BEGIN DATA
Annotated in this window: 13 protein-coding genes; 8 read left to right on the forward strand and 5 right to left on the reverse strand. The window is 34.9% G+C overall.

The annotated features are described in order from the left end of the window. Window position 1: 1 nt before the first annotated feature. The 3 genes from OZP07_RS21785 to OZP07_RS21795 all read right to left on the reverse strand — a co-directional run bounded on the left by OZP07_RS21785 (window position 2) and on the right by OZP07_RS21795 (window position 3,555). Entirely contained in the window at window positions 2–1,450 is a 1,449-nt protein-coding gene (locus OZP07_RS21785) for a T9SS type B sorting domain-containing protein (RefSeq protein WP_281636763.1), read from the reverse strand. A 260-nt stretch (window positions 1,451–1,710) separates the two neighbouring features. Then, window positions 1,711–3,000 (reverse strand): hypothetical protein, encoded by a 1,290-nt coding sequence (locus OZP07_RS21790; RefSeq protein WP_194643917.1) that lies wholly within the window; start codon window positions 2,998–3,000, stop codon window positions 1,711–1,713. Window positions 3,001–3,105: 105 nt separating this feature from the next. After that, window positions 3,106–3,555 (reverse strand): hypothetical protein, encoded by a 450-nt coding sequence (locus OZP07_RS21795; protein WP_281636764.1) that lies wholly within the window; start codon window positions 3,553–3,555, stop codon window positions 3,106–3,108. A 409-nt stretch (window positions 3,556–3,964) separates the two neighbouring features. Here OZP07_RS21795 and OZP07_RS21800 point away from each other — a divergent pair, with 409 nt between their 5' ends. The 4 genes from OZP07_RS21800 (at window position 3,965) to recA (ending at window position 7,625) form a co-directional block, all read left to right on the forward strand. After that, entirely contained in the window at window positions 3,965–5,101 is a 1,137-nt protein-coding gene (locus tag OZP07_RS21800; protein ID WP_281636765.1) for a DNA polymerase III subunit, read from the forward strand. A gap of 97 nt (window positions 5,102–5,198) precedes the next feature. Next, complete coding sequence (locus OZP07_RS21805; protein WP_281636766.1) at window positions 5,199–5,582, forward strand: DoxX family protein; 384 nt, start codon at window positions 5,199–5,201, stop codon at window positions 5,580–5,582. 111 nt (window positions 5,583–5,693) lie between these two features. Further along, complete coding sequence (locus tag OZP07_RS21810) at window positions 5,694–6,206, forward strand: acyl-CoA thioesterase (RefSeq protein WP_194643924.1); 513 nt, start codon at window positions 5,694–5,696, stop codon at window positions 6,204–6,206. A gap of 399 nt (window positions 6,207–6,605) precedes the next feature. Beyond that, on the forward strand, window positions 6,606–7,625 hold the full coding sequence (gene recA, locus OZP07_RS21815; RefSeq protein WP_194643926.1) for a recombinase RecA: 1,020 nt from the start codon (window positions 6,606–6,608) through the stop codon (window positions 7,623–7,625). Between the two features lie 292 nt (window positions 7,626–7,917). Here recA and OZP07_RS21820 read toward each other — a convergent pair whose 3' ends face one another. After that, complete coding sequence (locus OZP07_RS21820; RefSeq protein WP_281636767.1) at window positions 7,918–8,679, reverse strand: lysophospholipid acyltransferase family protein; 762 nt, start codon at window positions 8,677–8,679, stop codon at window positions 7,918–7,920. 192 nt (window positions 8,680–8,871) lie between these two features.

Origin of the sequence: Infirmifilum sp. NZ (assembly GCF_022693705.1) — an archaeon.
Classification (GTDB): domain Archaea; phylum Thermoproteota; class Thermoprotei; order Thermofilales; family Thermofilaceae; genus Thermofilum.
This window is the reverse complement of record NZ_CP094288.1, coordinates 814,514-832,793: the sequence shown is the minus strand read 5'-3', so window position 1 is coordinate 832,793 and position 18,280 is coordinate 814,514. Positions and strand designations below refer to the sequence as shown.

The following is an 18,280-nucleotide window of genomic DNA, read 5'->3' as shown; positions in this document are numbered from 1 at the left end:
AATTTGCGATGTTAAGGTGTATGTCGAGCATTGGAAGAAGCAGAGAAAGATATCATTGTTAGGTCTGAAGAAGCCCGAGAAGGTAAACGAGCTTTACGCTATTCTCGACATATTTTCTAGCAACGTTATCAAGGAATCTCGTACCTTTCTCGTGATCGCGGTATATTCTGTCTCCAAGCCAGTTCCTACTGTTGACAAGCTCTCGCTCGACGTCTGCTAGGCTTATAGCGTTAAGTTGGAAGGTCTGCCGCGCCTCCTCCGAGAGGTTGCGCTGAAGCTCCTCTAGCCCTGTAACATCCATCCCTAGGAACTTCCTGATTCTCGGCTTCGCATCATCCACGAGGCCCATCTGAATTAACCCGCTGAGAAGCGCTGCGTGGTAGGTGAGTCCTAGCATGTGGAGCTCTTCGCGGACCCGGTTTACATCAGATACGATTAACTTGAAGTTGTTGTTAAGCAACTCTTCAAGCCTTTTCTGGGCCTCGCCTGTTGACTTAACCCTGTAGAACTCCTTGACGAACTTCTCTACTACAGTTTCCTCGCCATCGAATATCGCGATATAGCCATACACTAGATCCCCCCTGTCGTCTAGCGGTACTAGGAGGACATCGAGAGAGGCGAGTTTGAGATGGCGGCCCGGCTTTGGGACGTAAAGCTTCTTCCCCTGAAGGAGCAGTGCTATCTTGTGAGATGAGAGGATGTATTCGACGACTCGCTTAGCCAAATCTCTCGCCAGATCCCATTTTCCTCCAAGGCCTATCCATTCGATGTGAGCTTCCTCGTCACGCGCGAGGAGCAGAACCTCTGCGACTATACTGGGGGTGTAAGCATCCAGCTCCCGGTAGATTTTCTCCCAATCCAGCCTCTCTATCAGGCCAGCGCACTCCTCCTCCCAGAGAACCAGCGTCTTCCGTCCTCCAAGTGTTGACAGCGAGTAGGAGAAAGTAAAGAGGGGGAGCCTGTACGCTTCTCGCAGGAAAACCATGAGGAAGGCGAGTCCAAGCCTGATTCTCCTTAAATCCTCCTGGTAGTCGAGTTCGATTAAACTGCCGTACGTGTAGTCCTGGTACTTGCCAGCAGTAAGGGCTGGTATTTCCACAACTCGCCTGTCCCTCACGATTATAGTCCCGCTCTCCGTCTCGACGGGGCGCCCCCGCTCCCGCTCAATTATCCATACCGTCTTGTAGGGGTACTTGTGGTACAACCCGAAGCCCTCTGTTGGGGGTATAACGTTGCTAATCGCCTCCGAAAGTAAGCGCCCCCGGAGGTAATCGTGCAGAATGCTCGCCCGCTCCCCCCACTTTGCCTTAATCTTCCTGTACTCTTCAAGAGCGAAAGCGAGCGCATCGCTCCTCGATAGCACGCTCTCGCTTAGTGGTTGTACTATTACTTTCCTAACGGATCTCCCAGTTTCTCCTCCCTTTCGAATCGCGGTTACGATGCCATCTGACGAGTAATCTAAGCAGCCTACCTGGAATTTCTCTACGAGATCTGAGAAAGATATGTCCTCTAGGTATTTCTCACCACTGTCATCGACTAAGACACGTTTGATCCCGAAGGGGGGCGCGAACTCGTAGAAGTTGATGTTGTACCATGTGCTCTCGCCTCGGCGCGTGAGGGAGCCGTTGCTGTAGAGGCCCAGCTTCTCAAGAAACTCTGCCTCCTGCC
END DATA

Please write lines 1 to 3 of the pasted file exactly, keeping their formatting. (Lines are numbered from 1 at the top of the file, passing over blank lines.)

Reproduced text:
Annotated in this window: 13 protein-coding genes; 8 read left to right on the forward strand and 5 right to left on the reverse strand. The window is 34.9% G+C overall.

The annotated features are described in order from the left end of the window. Window position 1: 1 nt before the first annotated feature. The 3 genes from OZP07_RS21785 to OZP07_RS21795 all read right to left on the reverse strand — a co-directional run bounded on the left by OZP07_RS21785 (window position 2) and on the right by OZP07_RS21795 (window position 3,555). Entirely contained in the window at window positions 2–1,450 is a 1,449-nt protein-coding gene (locus OZP07_RS21785) for a T9SS type B sorting domain-containing protein (RefSeq protein WP_281636763.1), read from the reverse strand. A 260-nt stretch (window positions 1,451–1,710) separates the two neighbouring features. Then, window positions 1,711–3,000 (reverse strand): hypothetical protein, encoded by a 1,290-nt coding sequence (locus OZP07_RS21790; RefSeq protein WP_194643917.1) that lies wholly within the window; start codon window positions 2,998–3,000, stop codon window positions 1,711–1,713. Window positions 3,001–3,105: 105 nt separating this feature from the next. After that, window positions 3,106–3,555 (reverse strand): hypothetical protein, encoded by a 450-nt coding sequence (locus OZP07_RS21795; protein WP_281636764.1) that lies wholly within the window; start codon window positions 3,553–3,555, stop codon window positions 3,106–3,108. A 409-nt stretch (window positions 3,556–3,964) separates the two neighbouring features. Here OZP07_RS21795 and OZP07_RS21800 point away from each other — a divergent pair, with 409 nt between their 5' ends. The 4 genes from OZP07_RS21800 (at window position 3,965) to recA (ending at window position 7,625) form a co-directional block, all read left to right on the forward strand. After that, entirely contained in the window at window positions 3,965–5,101 is a 1,137-nt protein-coding gene (locus tag OZP07_RS21800; protein ID WP_281636765.1) for a DNA polymerase III subunit, read from the forward strand. A gap of 97 nt (window positions 5,102–5,198) precedes the next feature. Next, complete coding sequence (locus OZP07_RS21805; protein WP_281636766.1) at window positions 5,199–5,582, forward strand: DoxX family protein; 384 nt, start codon at window positions 5,199–5,201, stop codon at window positions 5,580–5,582. 111 nt (window positions 5,583–5,693) lie between these two features. Further along, complete coding sequence (locus tag OZP07_RS21810) at window positions 5,694–6,206, forward strand: acyl-CoA thioesterase (RefSeq protein WP_194643924.1); 513 nt, start codon at window positions 5,694–5,696, stop codon at window positions 6,204–6,206. A gap of 399 nt (window positions 6,207–6,605) precedes the next feature. Beyond that, on the forward strand, window positions 6,606–7,625 hold the full coding sequence (gene recA, locus OZP07_RS21815; RefSeq protein WP_194643926.1) for a recombinase RecA: 1,020 nt from the start codon (window positions 6,606–6,608) through the stop codon (window positions 7,623–7,625). Between the two features lie 292 nt (window positions 7,626–7,917). Here recA and OZP07_RS21820 read toward each other — a convergent pair whose 3' ends face one another. After that, complete coding sequence (locus OZP07_RS21820; RefSeq protein WP_281636767.1) at window positions 7,918–8,679, reverse strand: lysophospholipid acyltransferase family protein; 762 nt, start codon at window positions 8,677–8,679, stop codon at window positions 7,918–7,920. 192 nt (window positions 8,680–8,871) lie between these two features.

Origin of the sequence: Infirmifilum sp. NZ (assembly GCF_022693705.1) — an archaeon.